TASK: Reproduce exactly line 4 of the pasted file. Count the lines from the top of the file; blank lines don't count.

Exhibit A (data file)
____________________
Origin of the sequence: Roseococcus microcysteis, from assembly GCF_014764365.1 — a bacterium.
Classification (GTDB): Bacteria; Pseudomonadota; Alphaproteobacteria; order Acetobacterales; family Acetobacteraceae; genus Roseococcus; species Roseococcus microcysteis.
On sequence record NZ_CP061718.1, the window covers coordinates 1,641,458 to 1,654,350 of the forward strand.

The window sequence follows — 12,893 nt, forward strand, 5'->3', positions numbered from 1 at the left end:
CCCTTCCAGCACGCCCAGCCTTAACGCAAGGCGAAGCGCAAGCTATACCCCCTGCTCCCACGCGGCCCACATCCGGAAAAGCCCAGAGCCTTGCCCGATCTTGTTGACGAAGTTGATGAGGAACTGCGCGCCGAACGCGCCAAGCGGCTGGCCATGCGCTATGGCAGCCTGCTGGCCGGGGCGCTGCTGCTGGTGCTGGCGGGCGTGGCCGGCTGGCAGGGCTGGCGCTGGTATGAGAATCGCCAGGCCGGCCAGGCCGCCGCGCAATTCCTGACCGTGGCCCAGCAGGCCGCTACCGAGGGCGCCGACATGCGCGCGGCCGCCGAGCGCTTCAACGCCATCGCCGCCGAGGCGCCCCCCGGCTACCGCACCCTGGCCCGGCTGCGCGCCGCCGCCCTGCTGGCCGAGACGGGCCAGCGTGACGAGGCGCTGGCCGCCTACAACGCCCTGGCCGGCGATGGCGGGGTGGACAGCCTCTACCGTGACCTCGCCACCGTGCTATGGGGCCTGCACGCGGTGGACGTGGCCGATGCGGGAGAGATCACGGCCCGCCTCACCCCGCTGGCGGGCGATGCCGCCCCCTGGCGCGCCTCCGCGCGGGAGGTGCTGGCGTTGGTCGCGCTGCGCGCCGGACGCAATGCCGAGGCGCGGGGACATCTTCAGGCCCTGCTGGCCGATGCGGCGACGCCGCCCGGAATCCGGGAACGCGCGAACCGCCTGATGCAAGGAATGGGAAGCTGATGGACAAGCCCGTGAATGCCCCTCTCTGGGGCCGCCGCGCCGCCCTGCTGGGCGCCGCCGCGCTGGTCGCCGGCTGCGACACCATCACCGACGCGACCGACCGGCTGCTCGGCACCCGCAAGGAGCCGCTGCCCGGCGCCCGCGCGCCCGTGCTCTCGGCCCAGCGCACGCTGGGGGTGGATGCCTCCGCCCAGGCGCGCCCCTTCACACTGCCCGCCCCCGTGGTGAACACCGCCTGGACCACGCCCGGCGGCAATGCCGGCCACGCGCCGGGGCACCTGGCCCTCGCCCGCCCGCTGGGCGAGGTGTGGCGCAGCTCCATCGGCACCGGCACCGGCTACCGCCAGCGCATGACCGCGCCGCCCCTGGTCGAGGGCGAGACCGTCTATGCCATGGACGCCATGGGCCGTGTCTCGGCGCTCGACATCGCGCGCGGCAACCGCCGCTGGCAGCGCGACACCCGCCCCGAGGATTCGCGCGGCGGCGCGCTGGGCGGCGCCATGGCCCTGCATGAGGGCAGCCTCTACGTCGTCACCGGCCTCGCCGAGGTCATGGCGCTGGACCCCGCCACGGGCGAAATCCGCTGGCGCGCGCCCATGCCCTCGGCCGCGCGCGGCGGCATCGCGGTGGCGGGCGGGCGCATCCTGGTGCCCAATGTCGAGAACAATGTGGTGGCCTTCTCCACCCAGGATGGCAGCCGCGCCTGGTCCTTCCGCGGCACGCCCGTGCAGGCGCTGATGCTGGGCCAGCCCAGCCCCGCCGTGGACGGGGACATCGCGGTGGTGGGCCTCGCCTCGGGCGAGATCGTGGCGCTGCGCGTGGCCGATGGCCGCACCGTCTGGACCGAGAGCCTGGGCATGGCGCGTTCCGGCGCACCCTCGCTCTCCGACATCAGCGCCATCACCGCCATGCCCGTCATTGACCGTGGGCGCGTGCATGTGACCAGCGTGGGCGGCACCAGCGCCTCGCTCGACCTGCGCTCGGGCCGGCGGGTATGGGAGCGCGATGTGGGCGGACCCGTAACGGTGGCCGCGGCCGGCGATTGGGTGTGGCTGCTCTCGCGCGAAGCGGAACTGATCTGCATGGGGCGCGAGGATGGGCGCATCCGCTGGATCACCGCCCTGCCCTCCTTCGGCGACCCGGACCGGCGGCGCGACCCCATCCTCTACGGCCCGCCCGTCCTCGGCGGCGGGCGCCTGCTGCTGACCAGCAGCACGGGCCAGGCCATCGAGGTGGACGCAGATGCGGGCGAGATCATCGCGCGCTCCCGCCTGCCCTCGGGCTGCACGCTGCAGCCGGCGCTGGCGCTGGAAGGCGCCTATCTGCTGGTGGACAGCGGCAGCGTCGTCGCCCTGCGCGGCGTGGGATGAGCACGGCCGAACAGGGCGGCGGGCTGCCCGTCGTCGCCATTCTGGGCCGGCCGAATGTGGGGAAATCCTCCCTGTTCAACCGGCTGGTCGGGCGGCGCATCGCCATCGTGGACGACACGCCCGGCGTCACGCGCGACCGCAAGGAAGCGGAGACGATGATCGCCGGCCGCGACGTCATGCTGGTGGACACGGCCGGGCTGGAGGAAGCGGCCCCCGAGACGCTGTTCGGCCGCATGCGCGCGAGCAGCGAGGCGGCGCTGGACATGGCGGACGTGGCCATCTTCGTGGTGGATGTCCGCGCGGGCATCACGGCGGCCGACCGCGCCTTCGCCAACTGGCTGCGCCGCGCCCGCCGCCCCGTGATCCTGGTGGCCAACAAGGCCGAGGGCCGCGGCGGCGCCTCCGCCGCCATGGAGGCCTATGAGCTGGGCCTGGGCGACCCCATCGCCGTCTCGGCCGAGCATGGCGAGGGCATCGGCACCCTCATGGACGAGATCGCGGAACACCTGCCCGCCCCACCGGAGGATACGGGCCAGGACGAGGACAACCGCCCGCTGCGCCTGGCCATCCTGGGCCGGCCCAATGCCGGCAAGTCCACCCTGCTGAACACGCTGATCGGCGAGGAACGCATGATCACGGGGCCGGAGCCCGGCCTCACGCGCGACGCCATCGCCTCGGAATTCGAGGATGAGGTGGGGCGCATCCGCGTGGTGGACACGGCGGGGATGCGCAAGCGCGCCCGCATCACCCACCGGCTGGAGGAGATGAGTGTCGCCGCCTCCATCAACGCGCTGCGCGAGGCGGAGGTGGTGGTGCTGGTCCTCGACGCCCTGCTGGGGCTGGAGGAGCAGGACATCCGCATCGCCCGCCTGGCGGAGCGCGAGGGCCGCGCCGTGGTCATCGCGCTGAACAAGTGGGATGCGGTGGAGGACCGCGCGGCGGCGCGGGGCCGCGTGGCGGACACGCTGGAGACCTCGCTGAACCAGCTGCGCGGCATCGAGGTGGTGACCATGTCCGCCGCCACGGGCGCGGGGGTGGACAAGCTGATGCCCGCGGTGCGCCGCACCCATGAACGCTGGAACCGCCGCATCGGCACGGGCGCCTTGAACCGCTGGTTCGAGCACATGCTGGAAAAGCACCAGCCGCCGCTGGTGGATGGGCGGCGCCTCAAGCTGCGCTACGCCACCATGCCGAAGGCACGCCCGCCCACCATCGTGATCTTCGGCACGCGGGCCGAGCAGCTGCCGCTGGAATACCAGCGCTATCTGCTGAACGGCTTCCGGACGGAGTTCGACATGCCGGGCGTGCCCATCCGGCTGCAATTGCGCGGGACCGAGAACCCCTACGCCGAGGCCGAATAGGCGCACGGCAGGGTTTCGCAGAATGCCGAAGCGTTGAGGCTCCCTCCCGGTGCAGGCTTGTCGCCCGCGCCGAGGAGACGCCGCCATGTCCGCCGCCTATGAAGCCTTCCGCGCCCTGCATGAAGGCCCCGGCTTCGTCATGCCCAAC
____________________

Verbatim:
The window sequence follows — 12,893 nt, forward strand, 5'->3', positions numbered from 1 at the left end: